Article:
When should we keep our two cents in our pocket?

We’ve all heard the expression to “put in my two cents’ worth”. This phrase began in England, where it was originally “to put in my two-penny worth”. Essentially, it means to offer one’s opinion….. usually without being asked.

 

The use of the small monetary denomination – two pennies, two cents – represents something of low value.

 

In a sense, it is a way of deprecating the comment that is to follow.

 

The preface could be considered a humble way of offering your opinion, or it could signal a cheap or flippant thought that’s about to be let loose.

 

I wonder, do we all too readily offer our ‘opinion’ to others in a throwaway, thoughtless fashion.

 

We often talk about the importance of mindfulness – the ability to focus our awareness on the present moment – in our everyday lives. But what about in our conversations? What about when we want to offer our two cents worth……. After all, what I have to say is really important.

 

Mindful communication means listening with compassion, full attention and without judgement. It also means speaking in a thoughtful, non-judgemental and empathetic way.

 

Not sure if our two cents fits in here……

 

What about us as leaders. Do we practice an approach of mindful communication or do we offer our two cents to our team and organisation?

 

What might some research offer……

 

According to a Gallup study, 87 per cent of employees worldwide report disengagement at work. Researchers said part of the problem was that companies spent too much time measuring employee engagement instead of improving it. In other words, mindful communication is critical to strong, enduring business relationships. In fact, research has found that cultivating a corporate culture of mindfulness significantly improves focus, the ability to manage stress and the way employees work together.

 

When we put in our two cents’ worth, it can be reactionary, off-the-cuff and with little thought. Yet there is much power vested in our words. Most religious texts talk about the power of the tongue.

 

In the Bible, James warns us to tame our tongues as our harsh words can act like poison.

 

Buddha offers, “If you propose to speak always ask yourself, is it true, is it necessary, is it kind”

The Quran states,” …speak a good word or remain silent”.

When we speak, our thoughts are manifested into the world.

Our mouth, our voice, is like the rudder on a ship – it steers the whole vessel.

Where do you want to your ship to go?

“Remember not only to say the right thing in the right place, but far more difficult still, to leave unsaid the wrong thing at the tempting moment. – Benjamin Franklin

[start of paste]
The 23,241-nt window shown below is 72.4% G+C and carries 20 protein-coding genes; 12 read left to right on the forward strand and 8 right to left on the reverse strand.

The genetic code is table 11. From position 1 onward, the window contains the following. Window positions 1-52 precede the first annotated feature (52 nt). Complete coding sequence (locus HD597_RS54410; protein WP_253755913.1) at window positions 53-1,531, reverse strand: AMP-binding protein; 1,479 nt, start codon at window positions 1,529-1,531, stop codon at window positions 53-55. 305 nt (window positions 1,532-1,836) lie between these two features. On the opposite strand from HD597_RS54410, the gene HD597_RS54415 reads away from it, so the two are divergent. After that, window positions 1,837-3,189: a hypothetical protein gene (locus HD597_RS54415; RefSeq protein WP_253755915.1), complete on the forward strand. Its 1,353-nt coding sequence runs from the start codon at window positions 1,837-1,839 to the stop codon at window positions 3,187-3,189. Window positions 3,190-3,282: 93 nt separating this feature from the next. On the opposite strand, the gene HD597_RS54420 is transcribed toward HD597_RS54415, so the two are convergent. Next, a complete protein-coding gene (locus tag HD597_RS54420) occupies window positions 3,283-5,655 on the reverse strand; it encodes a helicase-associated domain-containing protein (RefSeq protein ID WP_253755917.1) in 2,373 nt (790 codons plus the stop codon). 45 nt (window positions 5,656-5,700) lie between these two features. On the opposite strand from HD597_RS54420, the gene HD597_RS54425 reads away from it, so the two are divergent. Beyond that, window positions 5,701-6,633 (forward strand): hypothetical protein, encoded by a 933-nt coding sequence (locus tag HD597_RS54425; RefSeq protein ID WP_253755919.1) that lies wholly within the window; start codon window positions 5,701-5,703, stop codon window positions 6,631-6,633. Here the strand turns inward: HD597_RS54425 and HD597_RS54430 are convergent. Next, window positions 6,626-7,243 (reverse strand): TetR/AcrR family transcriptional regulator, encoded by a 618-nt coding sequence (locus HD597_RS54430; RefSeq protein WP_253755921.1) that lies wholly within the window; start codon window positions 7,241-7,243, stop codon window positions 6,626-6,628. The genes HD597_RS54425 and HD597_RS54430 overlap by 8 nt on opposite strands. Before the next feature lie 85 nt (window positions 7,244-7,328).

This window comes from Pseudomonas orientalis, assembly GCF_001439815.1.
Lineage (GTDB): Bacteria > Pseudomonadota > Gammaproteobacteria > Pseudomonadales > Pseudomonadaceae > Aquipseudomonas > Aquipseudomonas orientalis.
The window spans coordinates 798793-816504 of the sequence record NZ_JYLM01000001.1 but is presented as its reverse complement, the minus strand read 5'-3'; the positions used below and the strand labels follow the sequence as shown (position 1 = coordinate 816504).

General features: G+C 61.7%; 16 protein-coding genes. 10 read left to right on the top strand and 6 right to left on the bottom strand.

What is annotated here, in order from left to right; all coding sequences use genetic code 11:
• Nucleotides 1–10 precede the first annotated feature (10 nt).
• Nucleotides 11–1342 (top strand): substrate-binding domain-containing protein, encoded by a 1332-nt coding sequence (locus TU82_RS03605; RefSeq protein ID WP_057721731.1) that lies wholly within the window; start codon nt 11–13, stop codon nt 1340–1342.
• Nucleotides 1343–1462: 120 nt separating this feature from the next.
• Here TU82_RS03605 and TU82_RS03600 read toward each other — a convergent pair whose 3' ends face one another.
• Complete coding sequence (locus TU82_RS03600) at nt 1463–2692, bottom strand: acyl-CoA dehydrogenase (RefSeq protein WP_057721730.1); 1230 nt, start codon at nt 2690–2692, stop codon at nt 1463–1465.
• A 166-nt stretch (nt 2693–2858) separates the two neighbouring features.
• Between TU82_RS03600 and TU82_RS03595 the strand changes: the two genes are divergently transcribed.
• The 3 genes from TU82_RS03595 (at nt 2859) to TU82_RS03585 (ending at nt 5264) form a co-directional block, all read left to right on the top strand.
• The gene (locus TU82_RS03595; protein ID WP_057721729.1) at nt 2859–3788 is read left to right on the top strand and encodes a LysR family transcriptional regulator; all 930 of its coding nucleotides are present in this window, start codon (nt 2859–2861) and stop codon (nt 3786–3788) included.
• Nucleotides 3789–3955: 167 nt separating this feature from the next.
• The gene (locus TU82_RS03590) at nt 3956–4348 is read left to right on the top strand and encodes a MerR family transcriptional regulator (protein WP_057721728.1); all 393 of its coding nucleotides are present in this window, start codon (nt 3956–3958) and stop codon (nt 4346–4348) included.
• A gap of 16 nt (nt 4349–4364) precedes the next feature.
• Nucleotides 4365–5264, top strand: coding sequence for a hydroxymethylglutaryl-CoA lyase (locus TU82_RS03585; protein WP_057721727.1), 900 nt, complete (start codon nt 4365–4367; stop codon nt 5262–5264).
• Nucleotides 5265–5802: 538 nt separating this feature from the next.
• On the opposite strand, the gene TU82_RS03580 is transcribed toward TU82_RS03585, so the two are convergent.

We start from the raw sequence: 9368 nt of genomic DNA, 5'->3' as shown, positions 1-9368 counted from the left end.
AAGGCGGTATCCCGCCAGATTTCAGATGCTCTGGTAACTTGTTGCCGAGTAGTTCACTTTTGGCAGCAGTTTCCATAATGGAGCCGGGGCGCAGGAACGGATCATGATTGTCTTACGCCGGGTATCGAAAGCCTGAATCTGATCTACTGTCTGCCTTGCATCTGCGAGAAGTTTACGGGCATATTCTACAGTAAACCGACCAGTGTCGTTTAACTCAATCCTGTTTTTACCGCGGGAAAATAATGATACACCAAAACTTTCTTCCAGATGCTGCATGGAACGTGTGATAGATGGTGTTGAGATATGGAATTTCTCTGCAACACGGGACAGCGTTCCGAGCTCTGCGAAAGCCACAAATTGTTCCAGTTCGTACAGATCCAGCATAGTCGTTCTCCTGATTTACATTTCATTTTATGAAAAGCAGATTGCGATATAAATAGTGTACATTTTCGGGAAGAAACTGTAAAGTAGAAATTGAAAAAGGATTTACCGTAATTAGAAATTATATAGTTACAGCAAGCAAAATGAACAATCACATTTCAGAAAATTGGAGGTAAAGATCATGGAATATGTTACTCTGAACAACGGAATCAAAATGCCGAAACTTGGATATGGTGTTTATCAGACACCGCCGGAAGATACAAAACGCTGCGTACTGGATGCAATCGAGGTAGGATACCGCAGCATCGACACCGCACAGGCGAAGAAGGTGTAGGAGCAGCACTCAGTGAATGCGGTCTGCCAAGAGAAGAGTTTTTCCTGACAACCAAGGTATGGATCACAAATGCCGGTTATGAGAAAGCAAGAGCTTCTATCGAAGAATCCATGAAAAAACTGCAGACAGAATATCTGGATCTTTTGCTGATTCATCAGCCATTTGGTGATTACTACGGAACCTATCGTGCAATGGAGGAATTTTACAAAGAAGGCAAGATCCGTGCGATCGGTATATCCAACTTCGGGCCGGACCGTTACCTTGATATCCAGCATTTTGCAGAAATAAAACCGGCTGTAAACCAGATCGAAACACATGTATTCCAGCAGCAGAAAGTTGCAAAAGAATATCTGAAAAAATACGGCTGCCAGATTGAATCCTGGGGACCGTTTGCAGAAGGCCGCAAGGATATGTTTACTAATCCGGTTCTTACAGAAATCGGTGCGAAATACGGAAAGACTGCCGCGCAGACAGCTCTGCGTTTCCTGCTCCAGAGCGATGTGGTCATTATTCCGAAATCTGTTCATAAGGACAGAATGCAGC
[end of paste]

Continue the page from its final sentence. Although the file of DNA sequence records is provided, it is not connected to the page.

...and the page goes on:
Two cents model

Before we make a comment, we need to consider its impact. We need a set of criteria to guide our decision whether to add our two cents, or not.

 

Before you speak, I suggest asking yourself the following:

  • What value does this comment add?
  • Who does this comment serve?
  • How does this comment serve?
  • Is this comment timely?

 

Do your answers fall to the positive side of the ledger or the negative? Does the comment reflect that this is a valuable contribution or not. Our words can undo the value we create.

 

Each time we are flippant with our words, we make a small withdrawal from the bank of respect the other person has for us. For a new connection you start in deficit, not helpful.

 

People may take what we say a little less seriously. And then, when we truly do need to speak up about an issue, the person’s ‘reserves’ are low and what we say fails to make an impact.

 

If we save our two cents, over time we get something more valuable: respect. We can offer a comment with a far greater denomination backing it. My thought is for the other person to be richer for our comments.

 

We want to build up and enable them rather than detract and destroy. We want to invest into their lives not make withdrawals.

 

The challenge for us all, the next time you want to throw your two cents on the table, ask yourself: Is it useful? Is it mindful? Does it create value? Or should I keep the coins in my pocket?

 

Consider saving your two cents until you have a $5, $10 or $100 comment worth offering……I know which one I would rather receive, how about you?

Be kind, be well, be true, be you.

Andrew Deering
Organisational Capability Expert
Coach | Facilitator | Author of Creating the SHIFT

0459 806 046
[email protected]

Did you find this useful?

If you did, you might find my newsletter valuable.  I share my reflections, thoughts and other things I hope are useful regularly via this medium.  

If you’d like to subscribe, fill in this short form.  I look forward to connecting there and continuing the conversation.


p.s.

If you’d like to keep the conversation going, there are a few other ways we can stay connected.

Get your copy of my book, Create the SHIFT
Click here to get a copy – or reach out via email.

Stay connected
I share my reflections, thoughts and other things I hope are useful on LinkedIn every day, along with a number of other platforms.

Lets talk
If you’re interested in working together, give me a call or send an email.  I’d love to have a conversation with you.



TAKE THE NEXT STEP

TO START CREATING YOUR SHIFT, LEAVE YOUR DETAILS BELOW.

 

This site is protected by reCAPTCHA and the Google Privacy Policy and Terms of Service apply.